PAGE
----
I’m really big into—I used to hike all the time growing up and I reflect on those times when I was hiking in the mountains a lot. There are these very peaceful memories that I have. For the songs that are more serene that I make, that are less dancey, that’s where I try to go to. I base it off of feeling, usually I reference how certain moments in the past made me feel and represent that in the song I’m making and channel that. I do that all the time. It usually comes down to times when I was outside and important conversations that I have with people that made me feel a certain way, like really big events in my life. If you can distill that moment to a specific feeling and then if you can capture that feeling in a song, everybody that you play that to can feel something off of that. That’s what I’m trying to do.
I can relate to that. There have certainly been songs of yours that kind of felt outdoorsy to me. I know that’s a weird label to use for music, but the whole persona of it would bring up memories of going out hiking and exploring nature. I’d say you’ve been successful in that regard. That’s all I had for questions for you. Is there anything else you would like to add?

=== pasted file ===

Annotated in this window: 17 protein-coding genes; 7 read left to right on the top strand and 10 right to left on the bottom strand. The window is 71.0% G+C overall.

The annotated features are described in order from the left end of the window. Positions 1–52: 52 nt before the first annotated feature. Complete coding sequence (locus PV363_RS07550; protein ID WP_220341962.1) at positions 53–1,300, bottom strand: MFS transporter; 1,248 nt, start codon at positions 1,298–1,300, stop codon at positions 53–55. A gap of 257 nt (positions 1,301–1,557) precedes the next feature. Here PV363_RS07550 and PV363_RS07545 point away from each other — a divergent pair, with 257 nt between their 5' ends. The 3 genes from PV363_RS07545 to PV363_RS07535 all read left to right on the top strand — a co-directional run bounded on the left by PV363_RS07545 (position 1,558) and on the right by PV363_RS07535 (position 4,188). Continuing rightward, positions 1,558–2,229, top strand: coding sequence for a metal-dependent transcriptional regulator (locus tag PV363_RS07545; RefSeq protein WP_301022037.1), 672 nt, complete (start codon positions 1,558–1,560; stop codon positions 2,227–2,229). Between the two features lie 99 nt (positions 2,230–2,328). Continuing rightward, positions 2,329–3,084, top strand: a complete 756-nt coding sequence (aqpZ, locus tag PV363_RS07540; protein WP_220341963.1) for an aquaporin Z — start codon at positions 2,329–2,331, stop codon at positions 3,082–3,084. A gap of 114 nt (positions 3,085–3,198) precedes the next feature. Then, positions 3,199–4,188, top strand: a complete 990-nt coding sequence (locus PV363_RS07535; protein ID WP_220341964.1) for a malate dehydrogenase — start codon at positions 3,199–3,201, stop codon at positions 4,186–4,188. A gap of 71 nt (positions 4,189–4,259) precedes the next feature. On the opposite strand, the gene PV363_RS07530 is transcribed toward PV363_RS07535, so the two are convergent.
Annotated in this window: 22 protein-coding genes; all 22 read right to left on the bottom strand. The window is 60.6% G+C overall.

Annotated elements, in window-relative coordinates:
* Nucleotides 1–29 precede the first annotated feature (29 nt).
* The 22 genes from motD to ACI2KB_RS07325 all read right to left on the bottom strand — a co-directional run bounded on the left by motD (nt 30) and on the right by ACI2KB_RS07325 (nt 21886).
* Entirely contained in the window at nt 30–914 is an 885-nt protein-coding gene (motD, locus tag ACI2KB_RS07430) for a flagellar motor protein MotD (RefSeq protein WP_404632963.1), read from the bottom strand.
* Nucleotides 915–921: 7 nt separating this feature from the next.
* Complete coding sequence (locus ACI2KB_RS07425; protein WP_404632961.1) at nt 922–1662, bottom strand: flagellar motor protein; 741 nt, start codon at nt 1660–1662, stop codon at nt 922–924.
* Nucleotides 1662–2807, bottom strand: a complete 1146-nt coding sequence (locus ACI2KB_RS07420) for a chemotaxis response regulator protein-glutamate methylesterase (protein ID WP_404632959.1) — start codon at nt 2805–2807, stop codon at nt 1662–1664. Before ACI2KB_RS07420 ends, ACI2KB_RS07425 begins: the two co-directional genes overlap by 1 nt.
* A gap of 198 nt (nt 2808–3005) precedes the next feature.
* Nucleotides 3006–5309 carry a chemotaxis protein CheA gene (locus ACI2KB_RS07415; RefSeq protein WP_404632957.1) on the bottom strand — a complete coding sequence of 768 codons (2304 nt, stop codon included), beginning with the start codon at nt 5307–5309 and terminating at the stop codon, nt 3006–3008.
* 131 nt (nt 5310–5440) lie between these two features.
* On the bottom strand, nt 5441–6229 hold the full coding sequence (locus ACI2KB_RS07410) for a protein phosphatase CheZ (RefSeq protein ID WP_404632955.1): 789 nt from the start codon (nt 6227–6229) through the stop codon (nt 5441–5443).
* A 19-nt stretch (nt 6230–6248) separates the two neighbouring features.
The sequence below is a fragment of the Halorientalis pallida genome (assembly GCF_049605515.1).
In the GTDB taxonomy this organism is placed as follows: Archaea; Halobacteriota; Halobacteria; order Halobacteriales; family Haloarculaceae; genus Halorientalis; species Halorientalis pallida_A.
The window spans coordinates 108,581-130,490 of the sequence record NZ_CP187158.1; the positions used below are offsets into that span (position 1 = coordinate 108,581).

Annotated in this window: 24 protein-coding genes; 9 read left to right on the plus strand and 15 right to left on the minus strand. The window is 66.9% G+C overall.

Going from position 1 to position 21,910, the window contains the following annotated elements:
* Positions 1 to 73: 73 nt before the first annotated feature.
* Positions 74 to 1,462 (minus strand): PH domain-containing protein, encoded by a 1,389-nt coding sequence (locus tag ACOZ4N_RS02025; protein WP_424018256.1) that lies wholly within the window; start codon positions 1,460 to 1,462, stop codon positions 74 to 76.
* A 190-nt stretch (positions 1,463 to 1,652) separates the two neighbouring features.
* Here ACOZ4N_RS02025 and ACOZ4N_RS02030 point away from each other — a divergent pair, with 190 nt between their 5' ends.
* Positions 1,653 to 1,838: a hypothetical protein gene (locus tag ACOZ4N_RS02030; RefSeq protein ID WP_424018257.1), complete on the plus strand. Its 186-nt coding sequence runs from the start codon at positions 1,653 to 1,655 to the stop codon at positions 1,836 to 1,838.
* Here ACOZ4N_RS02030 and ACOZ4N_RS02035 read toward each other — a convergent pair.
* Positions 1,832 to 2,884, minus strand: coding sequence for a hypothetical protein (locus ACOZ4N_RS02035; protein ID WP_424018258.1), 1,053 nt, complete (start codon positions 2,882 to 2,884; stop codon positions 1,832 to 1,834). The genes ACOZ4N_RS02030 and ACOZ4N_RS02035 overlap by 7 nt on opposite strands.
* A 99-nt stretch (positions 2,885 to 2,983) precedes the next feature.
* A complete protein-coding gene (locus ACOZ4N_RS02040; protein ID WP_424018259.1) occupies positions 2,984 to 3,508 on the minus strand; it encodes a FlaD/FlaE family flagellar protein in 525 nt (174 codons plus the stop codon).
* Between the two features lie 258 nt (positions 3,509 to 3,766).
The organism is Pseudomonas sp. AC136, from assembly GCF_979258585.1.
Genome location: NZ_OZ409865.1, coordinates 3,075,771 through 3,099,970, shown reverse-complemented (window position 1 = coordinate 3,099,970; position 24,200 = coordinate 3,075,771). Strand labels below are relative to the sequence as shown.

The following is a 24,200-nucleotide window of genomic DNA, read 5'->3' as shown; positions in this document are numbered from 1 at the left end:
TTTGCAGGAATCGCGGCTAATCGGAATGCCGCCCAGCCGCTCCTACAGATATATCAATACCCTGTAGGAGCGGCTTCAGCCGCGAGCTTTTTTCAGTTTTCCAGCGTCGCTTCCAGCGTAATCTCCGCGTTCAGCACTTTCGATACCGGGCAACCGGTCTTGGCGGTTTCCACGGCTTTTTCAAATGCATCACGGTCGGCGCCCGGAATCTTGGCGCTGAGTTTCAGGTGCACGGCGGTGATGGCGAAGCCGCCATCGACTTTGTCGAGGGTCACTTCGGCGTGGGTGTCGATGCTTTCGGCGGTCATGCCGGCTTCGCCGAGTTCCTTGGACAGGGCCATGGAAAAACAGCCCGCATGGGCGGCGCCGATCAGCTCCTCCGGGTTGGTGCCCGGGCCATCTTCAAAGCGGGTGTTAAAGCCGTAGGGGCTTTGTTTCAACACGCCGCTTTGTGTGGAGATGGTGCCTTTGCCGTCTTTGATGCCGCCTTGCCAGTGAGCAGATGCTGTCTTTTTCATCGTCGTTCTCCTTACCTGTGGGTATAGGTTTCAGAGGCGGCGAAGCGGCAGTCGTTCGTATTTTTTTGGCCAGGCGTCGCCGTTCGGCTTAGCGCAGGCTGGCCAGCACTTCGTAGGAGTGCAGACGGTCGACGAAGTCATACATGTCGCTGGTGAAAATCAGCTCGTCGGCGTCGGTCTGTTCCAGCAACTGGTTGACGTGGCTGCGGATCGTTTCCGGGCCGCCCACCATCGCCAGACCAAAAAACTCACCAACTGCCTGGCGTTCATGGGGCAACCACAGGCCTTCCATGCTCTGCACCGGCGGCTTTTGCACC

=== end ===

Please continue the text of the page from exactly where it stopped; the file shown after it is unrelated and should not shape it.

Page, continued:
I’m working on a lot of original music right now. I plan on releasing it all throughout the year. There’s a lot of big things to come. I think people are really going to like it because I’m taking a slightly different approach than what I’ve done in the past. I’m working with more vocalists. I’m trying to create a really good mold of my production, with a vocalist, like a more well-rounded song I would say. I’ve been working a lot on that recently, because I haven’t put out too much recently. I’ve spent more time working in the studio, working on music. I would like people to know that I’m working on a lot of music to be released throughout the year.